August 5, 2006

Feminine No. 5

Growing up in a house with older sisters, separated by wide gaps of age, I had occasion to be exposed to Chanel No. 5 while very young.  It was my oldest sister's "signature" scent at the time, when many women cultivated such a signature. My next oldest sister's was Shalimar.

Now I know that over the years perfumes have changed or been somewhat reformulated so that what we have now will not be exactly what we might have known years ago.

In the past, one of the tasks of a woman as she became an adult was to choose a "signature" scent.  Receiving a bottle of this perfume as a gift from a man was an affirmation and validation by a precious expensive substance of your choice and your identity.

Different perfumes had different meanings, as all the ads would have you still believe, and we do, because actually it is true, they do. Chanel No. 5 symbolized the modern European sensibility combined with Hollywood blonde glamor of Marilyn Monroe as she existed in her black and white portrait photographs. Sensuality translated into black and white, the modern chemical combined with the supremely natural. Little black dresses with red lipstick and black heels.

Shalimar is another story. I remember it for that intensely Persian image, powdery, spices in the distant background. I have not tried it on recently but going near it gives me the impression of very fine old cognac laced with aromatics and brocade. I think because of the Eastern presentation it has a connotation that is less modern woman, more traditionally romantic and surrendering than other perfumes we all might still wear today.

As for myself, I never took the difficult task of finding such a scent signature. I have many perfumes and essences and fool around with essences as well as enjoy other people's creativity.

I think my predilection for roses may seem simplistic in some ways but does in fact have a valuable direct connection to early childhood. Growing up in the city with only a small backyard, my primary connection to nature in that formative time were the roses climbing the brick wall, and smelling tea roses incessantly as a special event of the summer which I repeated on each new flowering of each different color. I thought I would find differences and special qualities connected to each shade, and there were.

There was also lily of the valley in early spring, and orange blossom, and cut grass in the parks, but we know that those scents are notoriously difficult or impossible to capture in an essence.
Above image: The Figure Five in Gold by Charles Demuth.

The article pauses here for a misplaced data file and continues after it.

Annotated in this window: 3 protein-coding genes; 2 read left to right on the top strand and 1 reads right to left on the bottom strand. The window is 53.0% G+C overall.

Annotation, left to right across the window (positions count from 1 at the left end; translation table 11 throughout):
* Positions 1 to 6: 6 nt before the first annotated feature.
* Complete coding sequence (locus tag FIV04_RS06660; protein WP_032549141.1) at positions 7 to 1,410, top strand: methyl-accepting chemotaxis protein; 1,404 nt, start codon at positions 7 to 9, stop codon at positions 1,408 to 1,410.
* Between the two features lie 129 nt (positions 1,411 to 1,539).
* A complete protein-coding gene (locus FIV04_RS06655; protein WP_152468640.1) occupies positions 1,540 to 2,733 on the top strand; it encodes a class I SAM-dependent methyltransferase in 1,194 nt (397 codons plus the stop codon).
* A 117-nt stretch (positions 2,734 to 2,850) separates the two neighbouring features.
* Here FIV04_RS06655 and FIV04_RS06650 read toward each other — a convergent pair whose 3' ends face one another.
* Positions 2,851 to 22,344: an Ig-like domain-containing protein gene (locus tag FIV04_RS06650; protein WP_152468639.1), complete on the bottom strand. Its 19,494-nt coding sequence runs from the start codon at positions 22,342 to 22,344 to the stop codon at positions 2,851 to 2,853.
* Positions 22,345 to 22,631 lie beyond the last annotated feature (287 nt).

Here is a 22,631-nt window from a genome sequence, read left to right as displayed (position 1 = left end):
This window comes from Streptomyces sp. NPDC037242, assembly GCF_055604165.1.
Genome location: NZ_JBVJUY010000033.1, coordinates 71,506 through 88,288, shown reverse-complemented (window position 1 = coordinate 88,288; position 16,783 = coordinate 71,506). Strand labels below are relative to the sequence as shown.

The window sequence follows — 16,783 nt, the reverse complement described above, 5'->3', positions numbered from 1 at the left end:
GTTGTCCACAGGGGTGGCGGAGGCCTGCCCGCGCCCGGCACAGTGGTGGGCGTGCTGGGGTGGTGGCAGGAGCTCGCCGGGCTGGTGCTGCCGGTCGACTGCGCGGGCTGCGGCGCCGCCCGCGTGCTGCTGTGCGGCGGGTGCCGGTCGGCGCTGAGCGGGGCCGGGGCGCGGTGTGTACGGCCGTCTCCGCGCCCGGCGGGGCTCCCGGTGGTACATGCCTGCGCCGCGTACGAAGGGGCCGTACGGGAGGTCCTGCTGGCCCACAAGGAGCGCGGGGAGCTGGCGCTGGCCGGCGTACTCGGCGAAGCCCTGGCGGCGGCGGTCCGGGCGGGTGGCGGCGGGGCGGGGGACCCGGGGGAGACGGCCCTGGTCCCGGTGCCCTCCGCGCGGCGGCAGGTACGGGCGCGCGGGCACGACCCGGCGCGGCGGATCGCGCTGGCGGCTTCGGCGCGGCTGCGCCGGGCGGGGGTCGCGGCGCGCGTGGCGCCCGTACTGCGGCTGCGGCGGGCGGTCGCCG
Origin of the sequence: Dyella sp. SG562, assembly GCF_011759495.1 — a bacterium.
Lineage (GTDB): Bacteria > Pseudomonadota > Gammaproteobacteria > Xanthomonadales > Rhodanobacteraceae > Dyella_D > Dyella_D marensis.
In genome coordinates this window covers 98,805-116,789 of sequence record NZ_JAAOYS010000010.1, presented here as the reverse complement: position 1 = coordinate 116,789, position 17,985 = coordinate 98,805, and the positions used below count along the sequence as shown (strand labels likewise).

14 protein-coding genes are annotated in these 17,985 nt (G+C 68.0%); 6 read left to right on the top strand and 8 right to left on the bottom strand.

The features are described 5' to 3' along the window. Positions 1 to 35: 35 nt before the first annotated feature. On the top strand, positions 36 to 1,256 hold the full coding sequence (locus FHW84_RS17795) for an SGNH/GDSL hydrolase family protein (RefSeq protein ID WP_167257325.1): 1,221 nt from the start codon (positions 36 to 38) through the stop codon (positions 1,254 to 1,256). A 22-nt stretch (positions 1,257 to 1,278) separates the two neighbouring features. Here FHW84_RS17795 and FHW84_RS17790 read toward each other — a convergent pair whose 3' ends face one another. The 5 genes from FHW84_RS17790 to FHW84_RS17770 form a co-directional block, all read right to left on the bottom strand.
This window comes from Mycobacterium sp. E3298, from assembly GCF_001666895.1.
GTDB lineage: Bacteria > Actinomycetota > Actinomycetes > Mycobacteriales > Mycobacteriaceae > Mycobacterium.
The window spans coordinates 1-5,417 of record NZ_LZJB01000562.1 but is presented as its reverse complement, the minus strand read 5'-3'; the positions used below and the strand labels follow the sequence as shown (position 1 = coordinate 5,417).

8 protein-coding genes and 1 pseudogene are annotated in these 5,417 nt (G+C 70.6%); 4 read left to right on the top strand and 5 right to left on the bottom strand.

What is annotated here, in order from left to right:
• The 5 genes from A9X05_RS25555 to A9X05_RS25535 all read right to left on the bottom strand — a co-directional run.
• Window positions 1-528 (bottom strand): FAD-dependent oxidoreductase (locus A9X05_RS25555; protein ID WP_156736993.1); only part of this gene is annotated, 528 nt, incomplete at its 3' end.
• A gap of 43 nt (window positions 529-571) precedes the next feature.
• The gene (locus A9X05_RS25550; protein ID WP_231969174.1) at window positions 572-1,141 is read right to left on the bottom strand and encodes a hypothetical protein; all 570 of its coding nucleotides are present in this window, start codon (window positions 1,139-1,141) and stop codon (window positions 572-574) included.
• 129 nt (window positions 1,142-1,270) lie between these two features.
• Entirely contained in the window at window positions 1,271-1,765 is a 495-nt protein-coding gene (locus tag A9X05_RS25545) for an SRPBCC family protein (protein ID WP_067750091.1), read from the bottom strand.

The No. 5 painting is based on a poem by William Carlos Williams -- very urban:
"Among the rain
and lights
I saw the figure 5
in gold
on a red
to gong clangs
siren howls
and wheels rumbling
through the dark city."

Copyright 2006, Lucy Raubertas, All Rights Reserved. 


Anya said...

Luccia, I was such a precocious No. 5 lover. Here is a funny story: Christmas. I'm 7. My aunt, glamorous world traveler. Over the years, as many of my aunts and mother's friends have done, she has given me bottles of perfume that were almost used up. They knew to charm me all they had to do was give me a little bit of this and that, I was easy ;-)

She handed me my Christmas gift on Christmas Eve, saying don't open until tomorrow. As I sat next to her on the sofa, I gently shook the package and announced "a four-ounce bottle of Chanel No. 5 cologne." She looked stunned, said nothing. I felt I had overstepped some boundary of childhood. Strange, eh?

Even then, I knew the differnces in the size, heft and bottling of the precious gold liquid.

Fast forward. In the post office a few months ago, a tall, well-dressed Haitian lady of perhaps 50 years of age was standing at the lobby table filling out a form. I doubled back and said her Chanel No. 5 parfum was lovely. She said her sister brought it back for her from Paris, and in her opinion, it is formulated differently (better) there. I agree.

Anya said...

Here are some Chanel ads from youtube:
and Coco:

Lucy said...

Those ads are amazing, true masculine/feminine extravaganza ag-go-go...

Stanzi said...

That image is actually a composite of two paintings: Charles Demuth's The Figure Five in Gold (Metropolitan Museum of Art, New York) and Georgia O'Keeffe's City Night (The Minneapolis Institute of Arts).

Lucy said...

Interesting, Stanzi, now that you mention it, I see the background...I am not familiar with the Demuth in the original, so didn't catch that, good catch by you though...